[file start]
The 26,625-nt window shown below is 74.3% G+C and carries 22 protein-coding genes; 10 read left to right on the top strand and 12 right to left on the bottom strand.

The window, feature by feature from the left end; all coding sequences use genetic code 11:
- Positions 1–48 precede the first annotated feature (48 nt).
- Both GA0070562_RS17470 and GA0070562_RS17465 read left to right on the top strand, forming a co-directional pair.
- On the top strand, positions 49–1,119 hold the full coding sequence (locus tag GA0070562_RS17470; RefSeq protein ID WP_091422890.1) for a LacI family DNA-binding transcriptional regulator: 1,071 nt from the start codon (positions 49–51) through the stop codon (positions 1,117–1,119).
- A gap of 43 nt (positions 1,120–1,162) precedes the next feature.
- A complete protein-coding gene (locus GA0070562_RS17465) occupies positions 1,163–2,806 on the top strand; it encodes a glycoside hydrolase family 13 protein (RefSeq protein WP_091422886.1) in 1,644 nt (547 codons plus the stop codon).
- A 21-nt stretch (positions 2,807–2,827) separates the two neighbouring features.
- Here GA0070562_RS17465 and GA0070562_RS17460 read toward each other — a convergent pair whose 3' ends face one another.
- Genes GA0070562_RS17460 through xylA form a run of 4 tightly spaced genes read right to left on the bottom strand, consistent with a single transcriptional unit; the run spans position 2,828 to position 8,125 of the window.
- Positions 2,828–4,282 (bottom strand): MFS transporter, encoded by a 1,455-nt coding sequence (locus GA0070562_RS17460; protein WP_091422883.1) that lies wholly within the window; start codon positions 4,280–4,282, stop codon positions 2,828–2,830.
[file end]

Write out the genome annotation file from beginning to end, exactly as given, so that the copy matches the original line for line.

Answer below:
The 26,625-nt window shown below is 74.3% G+C and carries 22 protein-coding genes; 10 read left to right on the top strand and 12 right to left on the bottom strand.

The window, feature by feature from the left end; all coding sequences use genetic code 11:
- Positions 1–48 precede the first annotated feature (48 nt).
- Both GA0070562_RS17470 and GA0070562_RS17465 read left to right on the top strand, forming a co-directional pair.
- On the top strand, positions 49–1,119 hold the full coding sequence (locus tag GA0070562_RS17470; RefSeq protein ID WP_091422890.1) for a LacI family DNA-binding transcriptional regulator: 1,071 nt from the start codon (positions 49–51) through the stop codon (positions 1,117–1,119).
- A gap of 43 nt (positions 1,120–1,162) precedes the next feature.
- A complete protein-coding gene (locus GA0070562_RS17465) occupies positions 1,163–2,806 on the top strand; it encodes a glycoside hydrolase family 13 protein (RefSeq protein WP_091422886.1) in 1,644 nt (547 codons plus the stop codon).
- A 21-nt stretch (positions 2,807–2,827) separates the two neighbouring features.
- Here GA0070562_RS17465 and GA0070562_RS17460 read toward each other — a convergent pair whose 3' ends face one another.
- Genes GA0070562_RS17460 through xylA form a run of 4 tightly spaced genes read right to left on the bottom strand, consistent with a single transcriptional unit; the run spans position 2,828 to position 8,125 of the window.
- Positions 2,828–4,282 (bottom strand): MFS transporter, encoded by a 1,455-nt coding sequence (locus GA0070562_RS17460; protein WP_091422883.1) that lies wholly within the window; start codon positions 4,280–4,282, stop codon positions 2,828–2,830.